23. Prototyping Model • Goals • meet (some) user requirements at an early stage • reduce risk and uncertainty • verify a design or implementation approach • Should always answer specific questions; goals must be identified

  24. Classification of Prototype • Throw-away • After users agree the requirements of the system, the prototype will be discarded. • Evolutionary • Modifications are based on the existing prototype. • Incremental • Functions will be arranged and built accordingly.

  25. Prototyping Model User satisfaction Build prototype YES NO User feedback

  26. Benefits of Prototyping • Learning by doing • Improved communication • Improved user involvement • Clarification of partially-known requirements

  27. Prototyping Sequences • Requirements gathering • Quick design • Prototype construction • Customer evaluation • Refinement • Loop back to quick design for fine tuning • Product engineering

  28. Benefits of Prototyping • Demonstration of the consistency and completeness of a specification • Reduced need for documentation • Reduced maintenance costs • Feature constraint • Production of expected results for testing real system

  29. Drawbacks of Prototyping • Users sometimes misunderstand the role of the prototype • Lack of project standards possible • Lack of control • Additional expense • Machine efficiency • Close proximity of developers

  30. Forms of Prototypes • Mock-ups • Simulated interaction • Partial working model

  31. Prototype Products • Human-computer interface • System functionality

  32. Prototype Changes • Three categories • Cosmetic (35%) • screen layout • Local (60%) • screen processing • Global (5%) • multi-parts processing • design review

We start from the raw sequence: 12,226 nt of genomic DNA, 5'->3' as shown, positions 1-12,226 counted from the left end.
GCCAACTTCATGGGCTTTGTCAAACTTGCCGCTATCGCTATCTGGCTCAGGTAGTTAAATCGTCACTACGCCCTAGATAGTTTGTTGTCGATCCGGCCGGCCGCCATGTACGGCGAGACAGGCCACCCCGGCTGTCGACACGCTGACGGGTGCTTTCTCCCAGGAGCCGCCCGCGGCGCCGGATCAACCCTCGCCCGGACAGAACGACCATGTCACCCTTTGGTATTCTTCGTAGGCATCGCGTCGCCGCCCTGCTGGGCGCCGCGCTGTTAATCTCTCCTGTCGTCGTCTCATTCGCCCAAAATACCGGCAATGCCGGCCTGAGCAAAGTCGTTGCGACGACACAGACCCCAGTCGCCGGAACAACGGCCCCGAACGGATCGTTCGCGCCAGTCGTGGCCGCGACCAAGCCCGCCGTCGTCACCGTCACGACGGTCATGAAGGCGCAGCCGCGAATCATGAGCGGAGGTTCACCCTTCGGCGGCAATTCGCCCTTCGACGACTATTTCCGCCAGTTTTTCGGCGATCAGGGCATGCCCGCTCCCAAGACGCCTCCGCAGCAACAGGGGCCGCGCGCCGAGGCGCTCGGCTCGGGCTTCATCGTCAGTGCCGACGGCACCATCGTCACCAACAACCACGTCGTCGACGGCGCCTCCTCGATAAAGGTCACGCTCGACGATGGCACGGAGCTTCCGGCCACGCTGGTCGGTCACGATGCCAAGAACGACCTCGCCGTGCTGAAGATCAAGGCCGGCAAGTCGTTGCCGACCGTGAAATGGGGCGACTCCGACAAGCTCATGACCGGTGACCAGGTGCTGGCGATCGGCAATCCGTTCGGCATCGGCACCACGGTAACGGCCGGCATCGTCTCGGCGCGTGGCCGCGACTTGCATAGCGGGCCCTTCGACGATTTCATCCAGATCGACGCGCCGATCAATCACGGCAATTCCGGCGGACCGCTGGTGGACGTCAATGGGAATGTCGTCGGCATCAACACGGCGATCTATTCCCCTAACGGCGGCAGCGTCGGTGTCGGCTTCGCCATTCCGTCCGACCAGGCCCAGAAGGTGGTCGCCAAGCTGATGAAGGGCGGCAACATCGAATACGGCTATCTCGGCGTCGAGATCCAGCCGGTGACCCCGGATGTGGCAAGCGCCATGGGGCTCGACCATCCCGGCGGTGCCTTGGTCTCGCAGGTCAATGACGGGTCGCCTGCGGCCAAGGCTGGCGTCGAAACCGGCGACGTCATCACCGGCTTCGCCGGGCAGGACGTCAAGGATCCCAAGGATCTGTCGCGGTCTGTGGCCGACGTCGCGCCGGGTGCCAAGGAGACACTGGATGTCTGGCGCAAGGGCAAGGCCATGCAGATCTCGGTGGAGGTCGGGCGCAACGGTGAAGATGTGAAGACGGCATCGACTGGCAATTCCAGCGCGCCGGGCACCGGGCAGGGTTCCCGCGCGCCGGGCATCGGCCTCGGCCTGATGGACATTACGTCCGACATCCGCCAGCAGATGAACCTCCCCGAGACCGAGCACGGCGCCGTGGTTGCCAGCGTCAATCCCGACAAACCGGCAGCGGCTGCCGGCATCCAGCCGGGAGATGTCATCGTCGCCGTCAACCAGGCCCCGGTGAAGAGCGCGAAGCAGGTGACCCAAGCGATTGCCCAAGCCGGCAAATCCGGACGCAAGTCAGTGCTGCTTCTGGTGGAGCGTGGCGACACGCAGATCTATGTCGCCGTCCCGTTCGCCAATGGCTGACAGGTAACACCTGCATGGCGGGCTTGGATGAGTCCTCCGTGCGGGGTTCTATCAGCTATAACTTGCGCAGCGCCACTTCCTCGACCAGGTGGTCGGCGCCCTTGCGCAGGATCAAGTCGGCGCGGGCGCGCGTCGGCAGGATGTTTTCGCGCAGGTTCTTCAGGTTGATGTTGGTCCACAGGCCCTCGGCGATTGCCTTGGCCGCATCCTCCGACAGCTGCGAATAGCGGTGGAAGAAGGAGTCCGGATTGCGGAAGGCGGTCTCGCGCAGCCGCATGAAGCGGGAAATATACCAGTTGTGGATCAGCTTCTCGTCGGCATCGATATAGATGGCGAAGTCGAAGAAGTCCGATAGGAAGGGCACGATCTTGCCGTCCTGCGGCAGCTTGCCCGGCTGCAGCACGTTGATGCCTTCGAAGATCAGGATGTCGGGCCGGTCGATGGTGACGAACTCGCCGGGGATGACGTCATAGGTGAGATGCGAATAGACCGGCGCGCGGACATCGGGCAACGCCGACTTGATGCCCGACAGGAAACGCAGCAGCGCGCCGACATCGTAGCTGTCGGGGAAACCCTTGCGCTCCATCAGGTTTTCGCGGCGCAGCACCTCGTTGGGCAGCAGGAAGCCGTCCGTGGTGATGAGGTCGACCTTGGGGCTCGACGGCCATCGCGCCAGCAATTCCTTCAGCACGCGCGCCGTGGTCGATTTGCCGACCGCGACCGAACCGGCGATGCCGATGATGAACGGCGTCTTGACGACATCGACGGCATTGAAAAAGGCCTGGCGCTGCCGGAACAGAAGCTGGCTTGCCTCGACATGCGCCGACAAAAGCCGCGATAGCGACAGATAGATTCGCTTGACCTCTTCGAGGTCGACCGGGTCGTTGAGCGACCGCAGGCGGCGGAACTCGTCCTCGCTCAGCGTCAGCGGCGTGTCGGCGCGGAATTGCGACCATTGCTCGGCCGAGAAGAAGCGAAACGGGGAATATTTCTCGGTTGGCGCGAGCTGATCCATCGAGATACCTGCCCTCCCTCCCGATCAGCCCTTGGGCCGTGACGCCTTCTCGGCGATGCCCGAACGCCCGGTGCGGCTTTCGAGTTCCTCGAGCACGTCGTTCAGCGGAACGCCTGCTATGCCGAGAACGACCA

33. Phased Development • Reduce cycle time • Two parallel systems: • operational system (Release n) • development system (Release n+1) • Two approaches • incremental • iterative

  34. Incremental Model • Break system into small components • Implement and deliver small components in sequence • Every delivered component provides extra functionality to user

  35. Incremental Model (cont’d) Arrange requirements in increments Design and develop increment Requirements Analysis NO System OK? Validate increment Integrate increment YES

  36. Iterative Model • Deliver full system in the beginning • Enhance functionality in new releases

  37. Iterative Model (cont’d) Design system version n n = n+1 NO System complete Develop system version n Validate system version n YES

  38. Combined Incremental and Iterative Model • Every new release includes • extra functionality • enhancement of existing functionality • Popularly used in software industry

  39. Ranking the Increments • Rank by value to cost ratio • V = value to customer (score 1 -10) • C = cost (score 1- 10) • Value to cost ratio = V/C • Example: Table 4.1

  40. Advantages of Phased Development • Early feedback • Less possible requirement changes • Early benefits for users • Improved cash flow • Easier to control and manage

  41. Advantages of Phased Development (cont’d) • Capture early market • Facilitate early training • Can be temporarily abandoned • Increase job satisfaction

  42. Disadvantages of Phased Development • ‘Software breakage’ • Reduced productivity

  43. Operational Specification Model • Executable or translatable specification • Use executables to demonstrate system behaviour • Resolve requirement uncertainties in early stage • Merging functionality and system design

  44. Transformational Model • Transform a specification into delivered system • Requires automated support • Relies on formal specification method

  45. References • Boehm, B. (1987) A sprial model of software development and enhancement, Software Engineering Project Management, p.128–142. • Hughes, B. and Cotterell, M. (1999) Software Project Management, 2nd ed., McGraw Hill. • Humphrey, W. (1990) Managing the Software Process, Addison-Wesley. • Pfleeger, S.L. (1998)Software Engineering Theory and Practice, Prentice Hall